Thursday, May 11, 2006

A Boat in Downtown Dover

A Shallop
An exhibit on 17th Century Delaware opened at the State Archives Building today. As part of the opening celebration, a replica of the boat Captain John Smith used to explore the Chesapeake Bay was (dry)docked outside the old part of the Archives Building today.

Smith used a boat like this -- about 30 feet long and built in two pieces for shipping across the Atlantic -- to explore the Chesapeake and many of its tributaries 400 years ago.

Some researchers recently used GIS tools to study John Smith's logs, map out his travels, and figure out that Smith and his crew came far enough up the Nanticoke River to have entered into what is now Delaware. So, of course, we now claim him as one of our own.

I love boats; especially wooden, sailing-type boats. I love the rigging, and planking, and ropes. So, of course, I took a small series of photos.

1 comment:

Nancy Willing said...

I had a chance to visit with Newark's famed historian, Jim Owens a few months before he passed this year.
We sat at his kitchen table and looked at the assemblage of maps and other research I had concerning the Cooches Bridge area and its long story back in time.
The Iron Hill was mined for Iron..that brought the Welsh-Swedes and Finns who Penn lured here to keep the then wild western elements at bey.....The Minqua Indians had set up a fort on the Iron Hill (they were the Susquehanna Iroquois) even to the later 1600's.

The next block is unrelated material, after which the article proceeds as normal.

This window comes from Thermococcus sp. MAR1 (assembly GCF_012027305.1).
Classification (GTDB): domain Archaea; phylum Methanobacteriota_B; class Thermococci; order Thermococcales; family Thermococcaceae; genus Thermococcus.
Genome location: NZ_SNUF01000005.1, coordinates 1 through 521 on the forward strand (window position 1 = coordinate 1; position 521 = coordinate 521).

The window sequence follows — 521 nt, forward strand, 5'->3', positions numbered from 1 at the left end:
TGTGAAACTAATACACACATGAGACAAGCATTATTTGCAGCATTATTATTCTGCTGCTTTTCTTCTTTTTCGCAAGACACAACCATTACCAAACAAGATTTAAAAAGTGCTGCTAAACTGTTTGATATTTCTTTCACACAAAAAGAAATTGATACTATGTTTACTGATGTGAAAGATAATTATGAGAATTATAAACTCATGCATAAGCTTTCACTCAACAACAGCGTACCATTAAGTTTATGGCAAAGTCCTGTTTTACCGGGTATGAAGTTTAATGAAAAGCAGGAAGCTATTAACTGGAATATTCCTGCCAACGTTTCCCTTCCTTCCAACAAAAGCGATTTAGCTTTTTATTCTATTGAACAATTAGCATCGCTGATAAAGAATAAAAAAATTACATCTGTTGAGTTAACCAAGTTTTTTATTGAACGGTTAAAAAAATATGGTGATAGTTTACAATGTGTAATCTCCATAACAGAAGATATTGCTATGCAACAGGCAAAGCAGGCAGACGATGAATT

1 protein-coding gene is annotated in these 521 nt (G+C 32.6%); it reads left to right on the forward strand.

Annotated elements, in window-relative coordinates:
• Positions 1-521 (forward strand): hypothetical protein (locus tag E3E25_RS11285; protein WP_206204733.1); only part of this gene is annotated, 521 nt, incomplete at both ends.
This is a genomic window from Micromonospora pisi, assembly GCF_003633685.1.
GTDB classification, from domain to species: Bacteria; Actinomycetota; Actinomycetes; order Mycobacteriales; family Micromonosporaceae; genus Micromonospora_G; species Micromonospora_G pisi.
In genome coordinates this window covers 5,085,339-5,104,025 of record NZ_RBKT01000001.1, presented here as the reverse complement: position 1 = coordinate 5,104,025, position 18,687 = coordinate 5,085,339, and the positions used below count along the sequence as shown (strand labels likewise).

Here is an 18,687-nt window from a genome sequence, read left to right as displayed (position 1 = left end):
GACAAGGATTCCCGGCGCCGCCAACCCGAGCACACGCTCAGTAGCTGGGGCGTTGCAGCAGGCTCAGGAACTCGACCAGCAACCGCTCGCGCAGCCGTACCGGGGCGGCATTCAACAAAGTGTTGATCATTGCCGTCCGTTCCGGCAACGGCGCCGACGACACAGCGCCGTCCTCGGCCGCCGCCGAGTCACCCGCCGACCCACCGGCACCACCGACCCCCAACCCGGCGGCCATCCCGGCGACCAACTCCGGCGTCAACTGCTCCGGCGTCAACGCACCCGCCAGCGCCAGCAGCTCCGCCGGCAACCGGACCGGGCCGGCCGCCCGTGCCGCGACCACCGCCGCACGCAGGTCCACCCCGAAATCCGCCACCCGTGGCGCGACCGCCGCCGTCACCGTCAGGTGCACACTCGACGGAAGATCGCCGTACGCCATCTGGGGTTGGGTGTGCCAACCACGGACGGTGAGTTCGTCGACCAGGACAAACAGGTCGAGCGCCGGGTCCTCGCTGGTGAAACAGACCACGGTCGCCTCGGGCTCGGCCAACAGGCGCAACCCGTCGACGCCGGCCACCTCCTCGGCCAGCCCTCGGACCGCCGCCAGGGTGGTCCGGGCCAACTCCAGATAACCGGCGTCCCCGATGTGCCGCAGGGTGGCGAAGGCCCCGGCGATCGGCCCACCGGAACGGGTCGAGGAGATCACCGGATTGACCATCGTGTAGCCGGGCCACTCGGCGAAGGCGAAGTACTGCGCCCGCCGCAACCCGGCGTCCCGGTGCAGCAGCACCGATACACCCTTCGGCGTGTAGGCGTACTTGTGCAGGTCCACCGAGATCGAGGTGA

My theory is that the 12 mile radius made from New Castle was REALLY all about the 12 miles to the Iron Hill marker and PA Piedmont (the natural land marker dividing the Iroquois from the Algonquin and Christiana watershed,territories set long before the white man and fur trade).

ANYWAY, Jim Owens sat looking at my copy of the John Smith map of the Chesapeake and he pointed to the cross atop a hill near what is now Newark and Jim said...I think Smith got to the Iron Hill and that this is the Iroon Hill.

Excitedly I agreed that I had thought the very same thing...

Now there will be a National Smith Trail...here's to James Owen and historians all!!

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